Lucifer is a twisted freak, he's always been. He sees good as evil, and evil as good. Funny, he's wrapped men up in his view. Men, they look at history, their "development", and are fascinated by conquerors who contributed. They will even call these men "great", "Alexander the Great" for example. There is nothing great about these men. They were mass murderers. They disrupted people's lives unnecessarily, caused a lot of pain and destruction wherever they traversed, and oppressed people. Their behavior underscores an effort to satisfy this egomaniacal notion of greatness, Godness. Some of them even insisted on being deified.

Examples of men's absorption of Lucifer's twisted concepts abound. But let's not belabor the point. Enough has been said for introspection. Rather let us examine the mechanics of the Fall (from God's grace) from the standpoint of who Lucifer approaches: Eve. He inveigles Eve. Why does he choose to entice her, not Adam?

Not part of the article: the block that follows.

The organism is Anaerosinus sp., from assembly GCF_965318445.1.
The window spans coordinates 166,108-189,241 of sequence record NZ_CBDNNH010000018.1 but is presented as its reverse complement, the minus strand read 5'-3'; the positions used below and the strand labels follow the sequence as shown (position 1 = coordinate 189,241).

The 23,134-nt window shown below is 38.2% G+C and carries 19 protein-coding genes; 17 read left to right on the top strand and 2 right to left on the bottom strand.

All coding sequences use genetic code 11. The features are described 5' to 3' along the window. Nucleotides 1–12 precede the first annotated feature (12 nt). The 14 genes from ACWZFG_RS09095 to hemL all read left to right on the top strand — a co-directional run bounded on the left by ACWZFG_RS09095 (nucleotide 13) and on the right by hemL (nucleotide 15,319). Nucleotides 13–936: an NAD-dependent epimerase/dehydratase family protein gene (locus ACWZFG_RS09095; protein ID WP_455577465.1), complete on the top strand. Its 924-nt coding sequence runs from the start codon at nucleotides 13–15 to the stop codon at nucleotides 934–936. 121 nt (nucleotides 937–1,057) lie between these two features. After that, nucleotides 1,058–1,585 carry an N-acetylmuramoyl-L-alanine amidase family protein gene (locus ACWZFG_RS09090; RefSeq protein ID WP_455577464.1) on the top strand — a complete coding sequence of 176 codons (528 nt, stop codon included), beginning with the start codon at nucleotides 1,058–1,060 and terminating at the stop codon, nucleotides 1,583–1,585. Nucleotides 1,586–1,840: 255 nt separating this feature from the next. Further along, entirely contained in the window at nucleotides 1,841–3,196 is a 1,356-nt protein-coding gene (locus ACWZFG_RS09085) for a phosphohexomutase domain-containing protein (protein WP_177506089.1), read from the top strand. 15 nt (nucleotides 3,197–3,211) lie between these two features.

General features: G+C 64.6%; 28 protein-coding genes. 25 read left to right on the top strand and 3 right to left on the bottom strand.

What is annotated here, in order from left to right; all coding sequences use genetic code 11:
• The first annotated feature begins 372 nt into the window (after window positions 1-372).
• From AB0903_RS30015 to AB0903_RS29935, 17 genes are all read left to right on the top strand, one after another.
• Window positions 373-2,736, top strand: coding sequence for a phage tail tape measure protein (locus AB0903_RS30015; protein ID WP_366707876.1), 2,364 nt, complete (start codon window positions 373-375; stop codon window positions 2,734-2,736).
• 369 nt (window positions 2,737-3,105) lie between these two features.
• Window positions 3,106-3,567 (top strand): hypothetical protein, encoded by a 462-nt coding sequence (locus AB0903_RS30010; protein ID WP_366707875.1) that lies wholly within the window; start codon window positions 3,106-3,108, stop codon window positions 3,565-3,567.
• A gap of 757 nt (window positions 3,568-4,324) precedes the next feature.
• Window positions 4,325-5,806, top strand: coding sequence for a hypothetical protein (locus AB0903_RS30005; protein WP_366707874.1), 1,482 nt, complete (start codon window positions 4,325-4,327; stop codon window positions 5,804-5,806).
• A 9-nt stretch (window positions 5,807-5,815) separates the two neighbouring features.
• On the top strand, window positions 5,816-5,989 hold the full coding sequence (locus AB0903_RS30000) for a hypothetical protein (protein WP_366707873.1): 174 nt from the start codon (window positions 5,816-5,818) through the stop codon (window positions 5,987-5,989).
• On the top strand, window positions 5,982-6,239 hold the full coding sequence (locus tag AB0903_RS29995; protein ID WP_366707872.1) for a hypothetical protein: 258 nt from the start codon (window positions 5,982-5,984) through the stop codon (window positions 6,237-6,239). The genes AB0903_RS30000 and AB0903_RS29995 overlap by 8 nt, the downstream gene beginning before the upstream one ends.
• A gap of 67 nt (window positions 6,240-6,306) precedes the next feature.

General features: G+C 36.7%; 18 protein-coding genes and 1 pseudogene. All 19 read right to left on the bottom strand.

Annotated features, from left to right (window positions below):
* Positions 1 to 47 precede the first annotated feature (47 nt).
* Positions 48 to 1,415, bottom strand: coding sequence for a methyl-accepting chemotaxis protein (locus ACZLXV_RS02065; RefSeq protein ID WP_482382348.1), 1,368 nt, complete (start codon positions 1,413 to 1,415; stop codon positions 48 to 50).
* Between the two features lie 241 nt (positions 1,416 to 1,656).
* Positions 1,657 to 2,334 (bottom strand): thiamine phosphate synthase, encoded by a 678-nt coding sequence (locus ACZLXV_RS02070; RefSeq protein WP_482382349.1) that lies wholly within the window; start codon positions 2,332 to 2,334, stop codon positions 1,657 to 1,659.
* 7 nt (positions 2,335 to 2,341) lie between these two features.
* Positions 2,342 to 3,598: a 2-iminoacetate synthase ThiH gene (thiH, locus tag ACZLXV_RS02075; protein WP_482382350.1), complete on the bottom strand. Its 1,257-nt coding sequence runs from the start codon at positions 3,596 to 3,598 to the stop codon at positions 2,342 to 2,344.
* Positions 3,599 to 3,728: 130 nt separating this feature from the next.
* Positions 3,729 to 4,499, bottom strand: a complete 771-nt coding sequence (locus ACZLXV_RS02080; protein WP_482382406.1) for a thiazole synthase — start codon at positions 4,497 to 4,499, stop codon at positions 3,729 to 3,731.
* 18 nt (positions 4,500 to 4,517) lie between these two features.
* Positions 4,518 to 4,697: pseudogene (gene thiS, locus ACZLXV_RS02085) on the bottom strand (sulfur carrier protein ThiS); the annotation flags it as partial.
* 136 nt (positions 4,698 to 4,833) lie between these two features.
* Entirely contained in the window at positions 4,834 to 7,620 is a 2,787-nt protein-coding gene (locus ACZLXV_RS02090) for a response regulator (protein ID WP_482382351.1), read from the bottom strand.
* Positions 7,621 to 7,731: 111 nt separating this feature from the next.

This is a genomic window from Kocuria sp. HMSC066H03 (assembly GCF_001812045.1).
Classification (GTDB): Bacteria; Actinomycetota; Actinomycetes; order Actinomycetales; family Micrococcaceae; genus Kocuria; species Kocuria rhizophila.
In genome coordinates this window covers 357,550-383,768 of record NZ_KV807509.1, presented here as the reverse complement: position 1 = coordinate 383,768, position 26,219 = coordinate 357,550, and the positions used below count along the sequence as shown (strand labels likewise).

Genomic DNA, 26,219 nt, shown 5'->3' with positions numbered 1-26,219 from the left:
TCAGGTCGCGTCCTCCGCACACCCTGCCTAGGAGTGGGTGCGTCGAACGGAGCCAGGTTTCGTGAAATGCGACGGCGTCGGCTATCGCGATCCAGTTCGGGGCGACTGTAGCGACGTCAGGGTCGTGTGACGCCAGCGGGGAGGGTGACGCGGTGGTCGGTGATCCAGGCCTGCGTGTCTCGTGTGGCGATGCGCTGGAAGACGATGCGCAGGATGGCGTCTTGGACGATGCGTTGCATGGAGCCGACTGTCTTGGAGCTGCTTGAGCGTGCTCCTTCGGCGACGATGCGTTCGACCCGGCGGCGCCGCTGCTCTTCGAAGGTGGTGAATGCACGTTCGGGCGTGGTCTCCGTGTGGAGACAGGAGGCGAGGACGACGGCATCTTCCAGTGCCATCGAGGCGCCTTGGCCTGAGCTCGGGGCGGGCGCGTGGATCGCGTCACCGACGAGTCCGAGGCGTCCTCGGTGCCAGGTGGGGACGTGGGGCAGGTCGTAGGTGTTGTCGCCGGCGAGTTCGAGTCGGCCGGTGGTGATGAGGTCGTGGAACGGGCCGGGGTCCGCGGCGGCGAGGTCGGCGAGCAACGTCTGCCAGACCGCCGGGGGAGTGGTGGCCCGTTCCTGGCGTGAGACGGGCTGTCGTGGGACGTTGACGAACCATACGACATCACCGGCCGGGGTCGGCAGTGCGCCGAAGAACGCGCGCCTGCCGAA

When God creates Adam and Eve, He makes them equals. Parity depicts the natural state of affairs between man and woman. When Lucifer approaches Eve, his move represents the first instance of inhumanity: the denigration of women. He essentially asks her to seduce her husband, to objectify herself, which reduces her from equal partner to a thing of lust and desire. She follows his lead, dooming herself. God consequently tells her she would be destined to a fate of serving her husband. In this instance, He prognosticates a doom she invites on herself, not what He directly inflicts. Lucifer knows that Adam would reject him if he approaches him directly. They are both male concepts and Lucifer does not have flesh. But the Devil also knows Adam and Eve's potential (the weakness of spirit), and the potential their relationship and physical existence offer. That he exploits this knowledge is troubling. But the exploitation also exposes the relational order that would result from the Fall, the hierarchical structure based on a concept of superiority. Adam rules over Eve with Lucifer the head of them both. This setup has stained man's history since.